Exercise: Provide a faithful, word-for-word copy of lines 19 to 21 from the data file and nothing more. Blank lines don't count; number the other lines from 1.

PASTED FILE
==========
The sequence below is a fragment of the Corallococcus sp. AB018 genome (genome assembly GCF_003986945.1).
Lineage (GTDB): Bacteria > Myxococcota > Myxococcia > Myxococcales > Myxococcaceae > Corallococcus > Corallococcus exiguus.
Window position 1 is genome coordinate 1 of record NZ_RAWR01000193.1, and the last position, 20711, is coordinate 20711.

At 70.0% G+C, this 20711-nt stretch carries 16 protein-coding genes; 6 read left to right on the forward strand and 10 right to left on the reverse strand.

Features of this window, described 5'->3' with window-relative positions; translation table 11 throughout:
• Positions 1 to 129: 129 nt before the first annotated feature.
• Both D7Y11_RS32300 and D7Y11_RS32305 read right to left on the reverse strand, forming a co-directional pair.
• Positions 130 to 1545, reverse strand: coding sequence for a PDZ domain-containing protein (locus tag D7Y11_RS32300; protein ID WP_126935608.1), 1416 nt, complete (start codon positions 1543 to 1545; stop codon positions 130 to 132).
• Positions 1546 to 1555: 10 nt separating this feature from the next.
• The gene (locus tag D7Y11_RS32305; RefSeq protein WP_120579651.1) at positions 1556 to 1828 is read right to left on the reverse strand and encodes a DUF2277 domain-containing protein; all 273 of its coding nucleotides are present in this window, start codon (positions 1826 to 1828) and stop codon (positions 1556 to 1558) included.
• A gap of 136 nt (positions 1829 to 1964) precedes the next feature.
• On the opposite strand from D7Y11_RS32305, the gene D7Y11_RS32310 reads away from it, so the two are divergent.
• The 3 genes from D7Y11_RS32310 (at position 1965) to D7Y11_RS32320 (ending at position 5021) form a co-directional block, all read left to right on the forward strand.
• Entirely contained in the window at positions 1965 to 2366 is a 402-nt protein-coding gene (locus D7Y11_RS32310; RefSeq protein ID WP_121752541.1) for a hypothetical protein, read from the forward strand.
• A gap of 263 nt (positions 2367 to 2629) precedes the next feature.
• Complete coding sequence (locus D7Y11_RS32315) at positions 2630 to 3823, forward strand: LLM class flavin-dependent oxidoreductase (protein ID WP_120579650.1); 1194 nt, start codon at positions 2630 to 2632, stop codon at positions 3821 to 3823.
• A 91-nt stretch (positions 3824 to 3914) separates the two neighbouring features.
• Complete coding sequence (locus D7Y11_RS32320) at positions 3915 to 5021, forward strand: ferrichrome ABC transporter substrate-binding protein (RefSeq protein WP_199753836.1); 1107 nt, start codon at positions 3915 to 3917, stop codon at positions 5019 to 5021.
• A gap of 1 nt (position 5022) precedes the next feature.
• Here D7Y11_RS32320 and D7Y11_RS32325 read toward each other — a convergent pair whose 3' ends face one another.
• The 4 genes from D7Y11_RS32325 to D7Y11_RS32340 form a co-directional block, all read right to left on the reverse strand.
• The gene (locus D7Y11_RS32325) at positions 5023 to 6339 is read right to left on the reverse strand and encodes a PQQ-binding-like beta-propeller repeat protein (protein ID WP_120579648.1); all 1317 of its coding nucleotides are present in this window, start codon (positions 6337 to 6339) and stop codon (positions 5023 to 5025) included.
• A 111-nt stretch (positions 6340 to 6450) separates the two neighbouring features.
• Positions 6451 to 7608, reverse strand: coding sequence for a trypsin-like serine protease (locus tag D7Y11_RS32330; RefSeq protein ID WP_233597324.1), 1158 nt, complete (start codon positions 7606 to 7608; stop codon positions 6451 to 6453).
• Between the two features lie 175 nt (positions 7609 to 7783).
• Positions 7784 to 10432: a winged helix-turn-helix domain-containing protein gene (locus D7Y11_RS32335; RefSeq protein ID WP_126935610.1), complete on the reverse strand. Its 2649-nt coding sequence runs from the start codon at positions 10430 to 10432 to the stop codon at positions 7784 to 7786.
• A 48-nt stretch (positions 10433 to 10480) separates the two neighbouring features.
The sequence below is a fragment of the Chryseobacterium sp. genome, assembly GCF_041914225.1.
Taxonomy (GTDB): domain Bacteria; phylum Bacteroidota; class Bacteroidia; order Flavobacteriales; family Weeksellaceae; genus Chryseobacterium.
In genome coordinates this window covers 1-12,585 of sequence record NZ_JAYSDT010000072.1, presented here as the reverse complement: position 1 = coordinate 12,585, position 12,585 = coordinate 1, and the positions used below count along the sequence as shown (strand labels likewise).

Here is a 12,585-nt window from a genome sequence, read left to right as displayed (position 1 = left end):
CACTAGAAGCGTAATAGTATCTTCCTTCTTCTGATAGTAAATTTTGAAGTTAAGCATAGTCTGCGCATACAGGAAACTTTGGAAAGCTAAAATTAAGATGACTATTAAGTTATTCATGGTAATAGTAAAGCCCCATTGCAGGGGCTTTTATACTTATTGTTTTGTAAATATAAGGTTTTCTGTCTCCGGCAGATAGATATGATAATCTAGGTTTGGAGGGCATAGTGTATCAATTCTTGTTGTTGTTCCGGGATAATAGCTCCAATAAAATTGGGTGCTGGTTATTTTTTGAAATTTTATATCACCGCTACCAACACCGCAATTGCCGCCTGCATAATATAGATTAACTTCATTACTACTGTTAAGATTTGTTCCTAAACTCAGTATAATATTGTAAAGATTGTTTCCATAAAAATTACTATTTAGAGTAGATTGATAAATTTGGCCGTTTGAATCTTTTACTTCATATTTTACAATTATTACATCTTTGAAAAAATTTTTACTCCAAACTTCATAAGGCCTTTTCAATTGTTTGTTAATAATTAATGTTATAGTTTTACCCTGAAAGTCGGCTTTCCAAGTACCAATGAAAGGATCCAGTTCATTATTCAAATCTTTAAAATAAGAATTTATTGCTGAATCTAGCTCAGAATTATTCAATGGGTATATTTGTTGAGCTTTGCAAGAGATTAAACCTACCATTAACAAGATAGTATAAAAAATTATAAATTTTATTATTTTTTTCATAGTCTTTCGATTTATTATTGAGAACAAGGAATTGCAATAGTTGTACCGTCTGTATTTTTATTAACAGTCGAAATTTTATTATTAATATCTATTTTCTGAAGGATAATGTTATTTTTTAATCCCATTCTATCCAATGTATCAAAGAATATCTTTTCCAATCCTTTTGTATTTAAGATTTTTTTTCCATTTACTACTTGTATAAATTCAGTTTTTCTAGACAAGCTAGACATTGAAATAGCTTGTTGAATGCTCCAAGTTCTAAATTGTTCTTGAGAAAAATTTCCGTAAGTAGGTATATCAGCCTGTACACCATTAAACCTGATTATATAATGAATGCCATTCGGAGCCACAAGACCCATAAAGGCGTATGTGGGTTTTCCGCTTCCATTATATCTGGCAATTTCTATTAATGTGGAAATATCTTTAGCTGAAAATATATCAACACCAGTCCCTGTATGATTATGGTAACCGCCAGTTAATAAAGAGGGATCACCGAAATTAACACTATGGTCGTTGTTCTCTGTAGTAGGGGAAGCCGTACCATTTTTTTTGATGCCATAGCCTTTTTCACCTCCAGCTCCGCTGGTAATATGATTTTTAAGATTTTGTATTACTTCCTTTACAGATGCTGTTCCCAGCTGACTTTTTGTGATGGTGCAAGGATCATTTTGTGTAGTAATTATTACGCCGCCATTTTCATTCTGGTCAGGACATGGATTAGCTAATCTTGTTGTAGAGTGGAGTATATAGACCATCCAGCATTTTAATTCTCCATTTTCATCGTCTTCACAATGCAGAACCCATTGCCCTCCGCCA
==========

• A gap of 1 nt (position 5022) precedes the next feature.
• Here D7Y11_RS32320 and D7Y11_RS32325 read toward each other — a convergent pair whose 3' ends face one another.
• The 4 genes from D7Y11_RS32325 to D7Y11_RS32340 form a co-directional block, all read right to left on the reverse strand.